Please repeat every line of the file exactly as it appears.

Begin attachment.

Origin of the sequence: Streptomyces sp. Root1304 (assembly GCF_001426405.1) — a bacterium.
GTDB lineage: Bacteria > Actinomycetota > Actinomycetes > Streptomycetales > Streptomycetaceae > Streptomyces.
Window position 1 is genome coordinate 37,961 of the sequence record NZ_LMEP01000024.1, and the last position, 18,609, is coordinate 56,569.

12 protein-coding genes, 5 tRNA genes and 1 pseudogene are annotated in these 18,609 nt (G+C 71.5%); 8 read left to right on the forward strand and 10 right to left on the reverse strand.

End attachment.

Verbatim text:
Origin of the sequence: Streptomyces sp. Root1304 (assembly GCF_001426405.1) — a bacterium.
GTDB lineage: Bacteria > Actinomycetota > Actinomycetes > Streptomycetales > Streptomycetaceae > Streptomyces.
Window position 1 is genome coordinate 37,961 of the sequence record NZ_LMEP01000024.1, and the last position, 18,609, is coordinate 56,569.

12 protein-coding genes, 5 tRNA genes and 1 pseudogene are annotated in these 18,609 nt (G+C 71.5%); 8 read left to right on the forward strand and 10 right to left on the reverse strand.